OSD: Strong and steady

July 10, 2020
The oral solid dose sector had a successful 2019 and may see further vigor in the near future

Oral solid dose formulations are the pharma industry’s tried-and-true treatment forms.

Tablets and capsules are efficient and cost-effective to manufacture, shelf stable and easy to administer. They are widely understood and embraced by patients worldwide.

Despite billion-dollar large molecule injectable drugs like Humira and Keytruda topping the market charts and a pipeline buzzing with excitement over biologic hopefuls using novel scientific approaches such as CAR-T cell therapy, small molecule solid dose drugs still make up the vast majority of drugs on the U.S. market.

And, for the past two years, new drug approval for tablets and capsules specifically have outstripped approvals for injectables, solutions and creams.

Adding to this, several small molecule OSD products are beginning to show promise in the fight against COVID-19, thrusting aging medications back into the spotlight and renewing patients’ and manufacturers’ enthusiasm for OSD drugs.

New drug approvals

When it comes to novel drug approvals, oral solid dose products continue to lead the charts. In 2019, the U.S. Food and Drug Administration’s (FDA) Center for Drug Evaluation and Research (CDER) approved 48 novel drugs. OSD products accounted 54 percent of these new FDA-approved drugs. Of the 26 newly approved OSD products, 19 are tablets and seven are capsules.

This is the highest percentage of OSD approvals seen since 2013.

CDER identified 20 of the 48 novel drugs approved in 2019 as “first-in-class” — drugs that use a new and unique mechanism of action for treating medical conditions. Ten of these innovative drugs were OSD products. One notable approval was Janssen Pharmaceutical’s Balversa (erdafitinib) tablets, approved under the FDA’s accelerated approval program in April 2019 as a treatment for adult patients with locally advanced or metastatic bladder cancer. The first FGFR kinase inhibitor to receive FDA approval, Balversa is an important new therapy for a small subset of patients with urothelial carcinoma who, up until this approval, had limited treatment options.

Novartis topped the oral solid dose approval chart in 2019 with three novel drug approvals. These approvals included: Egaten tablets (Feb. 2019) to treat Fascioliasis, a neglected tropical disease; Mayzent tablets (March 2019) to treat adults with relapsing forms of multiple sclerosis; and Piqray tablets (May 2019), a targeted treatment for advanced breast cancer.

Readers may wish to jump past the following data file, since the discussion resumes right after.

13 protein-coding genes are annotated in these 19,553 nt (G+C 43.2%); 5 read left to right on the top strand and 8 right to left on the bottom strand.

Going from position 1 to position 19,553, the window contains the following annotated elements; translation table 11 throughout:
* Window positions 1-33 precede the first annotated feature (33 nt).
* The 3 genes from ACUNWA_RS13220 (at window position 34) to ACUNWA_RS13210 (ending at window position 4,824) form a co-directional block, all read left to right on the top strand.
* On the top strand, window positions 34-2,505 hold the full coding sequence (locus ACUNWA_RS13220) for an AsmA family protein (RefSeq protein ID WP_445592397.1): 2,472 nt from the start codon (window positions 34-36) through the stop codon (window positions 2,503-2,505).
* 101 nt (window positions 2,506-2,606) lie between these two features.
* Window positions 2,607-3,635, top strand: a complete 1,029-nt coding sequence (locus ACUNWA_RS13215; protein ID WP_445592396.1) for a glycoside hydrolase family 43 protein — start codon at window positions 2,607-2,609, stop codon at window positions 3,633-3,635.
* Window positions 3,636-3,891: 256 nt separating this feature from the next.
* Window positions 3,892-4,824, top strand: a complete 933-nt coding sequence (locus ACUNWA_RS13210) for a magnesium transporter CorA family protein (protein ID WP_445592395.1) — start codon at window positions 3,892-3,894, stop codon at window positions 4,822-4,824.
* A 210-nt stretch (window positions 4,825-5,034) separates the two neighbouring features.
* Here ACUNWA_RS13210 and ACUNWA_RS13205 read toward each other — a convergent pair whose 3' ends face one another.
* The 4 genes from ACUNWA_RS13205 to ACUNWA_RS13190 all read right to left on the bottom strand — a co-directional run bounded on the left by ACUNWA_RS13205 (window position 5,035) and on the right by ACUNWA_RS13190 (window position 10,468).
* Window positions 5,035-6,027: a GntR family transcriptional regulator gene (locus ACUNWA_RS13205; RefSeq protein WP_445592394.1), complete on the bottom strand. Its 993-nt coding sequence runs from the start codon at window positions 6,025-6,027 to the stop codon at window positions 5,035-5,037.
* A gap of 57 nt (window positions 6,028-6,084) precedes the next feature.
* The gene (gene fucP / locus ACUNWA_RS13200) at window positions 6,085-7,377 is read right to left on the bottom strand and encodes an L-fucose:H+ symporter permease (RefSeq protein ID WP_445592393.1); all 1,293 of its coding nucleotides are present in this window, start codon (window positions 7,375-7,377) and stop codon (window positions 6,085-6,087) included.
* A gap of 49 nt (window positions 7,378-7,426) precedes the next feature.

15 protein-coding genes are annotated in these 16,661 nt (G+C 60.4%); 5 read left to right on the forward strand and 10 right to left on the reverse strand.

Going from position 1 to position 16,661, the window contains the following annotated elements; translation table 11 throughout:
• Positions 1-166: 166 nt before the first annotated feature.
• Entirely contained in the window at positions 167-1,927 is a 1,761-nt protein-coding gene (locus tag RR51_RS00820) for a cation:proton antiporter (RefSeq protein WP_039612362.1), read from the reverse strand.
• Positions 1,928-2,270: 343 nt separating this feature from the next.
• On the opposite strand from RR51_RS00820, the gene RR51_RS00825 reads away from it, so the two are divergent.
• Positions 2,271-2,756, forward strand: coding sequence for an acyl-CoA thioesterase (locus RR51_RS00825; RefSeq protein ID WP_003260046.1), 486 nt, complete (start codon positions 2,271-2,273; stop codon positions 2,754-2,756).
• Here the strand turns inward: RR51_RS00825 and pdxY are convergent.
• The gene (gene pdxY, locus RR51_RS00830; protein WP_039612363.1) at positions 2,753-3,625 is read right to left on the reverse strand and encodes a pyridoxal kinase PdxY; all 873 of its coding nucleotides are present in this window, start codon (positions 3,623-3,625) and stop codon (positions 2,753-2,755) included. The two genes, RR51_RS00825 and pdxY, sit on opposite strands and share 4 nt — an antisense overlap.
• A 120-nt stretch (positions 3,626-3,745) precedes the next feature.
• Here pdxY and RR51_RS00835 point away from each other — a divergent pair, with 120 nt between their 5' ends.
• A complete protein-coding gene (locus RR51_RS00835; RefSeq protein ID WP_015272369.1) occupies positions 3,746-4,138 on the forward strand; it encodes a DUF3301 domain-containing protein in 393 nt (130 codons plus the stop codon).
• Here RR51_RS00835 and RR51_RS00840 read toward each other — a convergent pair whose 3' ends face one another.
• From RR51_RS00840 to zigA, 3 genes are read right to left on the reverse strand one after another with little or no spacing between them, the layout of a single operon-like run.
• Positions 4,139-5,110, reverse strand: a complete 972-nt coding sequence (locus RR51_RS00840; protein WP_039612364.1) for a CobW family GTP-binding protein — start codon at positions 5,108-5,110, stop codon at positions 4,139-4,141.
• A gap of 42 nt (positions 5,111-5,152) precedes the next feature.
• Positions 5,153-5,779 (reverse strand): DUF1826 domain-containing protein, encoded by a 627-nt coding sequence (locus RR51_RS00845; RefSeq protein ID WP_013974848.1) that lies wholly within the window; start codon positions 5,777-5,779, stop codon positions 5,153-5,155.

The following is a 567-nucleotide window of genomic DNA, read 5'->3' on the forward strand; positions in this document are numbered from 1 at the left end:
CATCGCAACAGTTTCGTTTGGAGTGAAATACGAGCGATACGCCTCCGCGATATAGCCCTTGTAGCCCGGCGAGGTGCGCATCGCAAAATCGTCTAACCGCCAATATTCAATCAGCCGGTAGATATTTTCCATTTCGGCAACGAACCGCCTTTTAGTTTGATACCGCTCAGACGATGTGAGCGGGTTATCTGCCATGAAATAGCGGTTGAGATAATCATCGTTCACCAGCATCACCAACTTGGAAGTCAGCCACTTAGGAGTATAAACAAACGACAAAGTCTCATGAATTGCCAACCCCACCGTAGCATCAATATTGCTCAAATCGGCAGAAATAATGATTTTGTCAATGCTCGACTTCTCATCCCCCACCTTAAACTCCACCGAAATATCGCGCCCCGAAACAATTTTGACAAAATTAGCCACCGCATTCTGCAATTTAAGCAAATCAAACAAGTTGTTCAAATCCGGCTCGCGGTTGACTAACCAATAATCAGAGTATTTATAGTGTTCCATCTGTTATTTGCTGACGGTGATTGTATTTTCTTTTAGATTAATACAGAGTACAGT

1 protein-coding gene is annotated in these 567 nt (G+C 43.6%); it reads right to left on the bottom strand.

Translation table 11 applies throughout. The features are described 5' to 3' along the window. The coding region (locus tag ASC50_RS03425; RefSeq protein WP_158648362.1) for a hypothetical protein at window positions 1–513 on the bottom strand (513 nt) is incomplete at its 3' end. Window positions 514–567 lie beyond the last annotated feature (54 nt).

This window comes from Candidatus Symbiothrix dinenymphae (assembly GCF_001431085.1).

The FDA also approved a total of 1,171 generic drugs in 2019 — an all-time record. Importantly, 107 of these approvals were “first generics” — meaning the manufacturers were the first to get approval to launch generic equivalents. Close to 60 percent of these first generics were OSD products.

Market moves

GlaxoSmithKline kicked off 2019 by completing a $5.1 billion acquisition of Tesaro, an oncology-focused company based in Waltham, Massachusetts. Driving the deal was Tesaro’s biggest product, Zejula capsules, oral poly ADP ribose polymerase inhibitors approved for use in ovarian cancer.

Last summer, Novo Nordisk bought a state-of-the-art manufacturing plant for solid oral dose product from Purdue Pharma. The North Carolina facility enabled Novo to establish tablet production capacity in the U.S. in order to build a domestic supply chain for its oral semaglutide, the first glucagon-like peptide-1 (GLP-1) receptor agonist available in a pill form.

Around the time same, Amgen paid Celgene $13.4 billion for the rights to Otezla (apremilast) tablets. The tablets are the only oral, non-biologic treatment for psoriasis and psoriatic arthritis — ailments normally treated via injection or creams.

In recent news, India’s Piramal Pharma Solutions announced that the CDMO will acquire a solid oral dosage drug product manufacturing facility located in Sellersville, Penn. from G&W Laboratories. This acquisition is important because it gives Piramal solid oral dosage form capabilities in North America.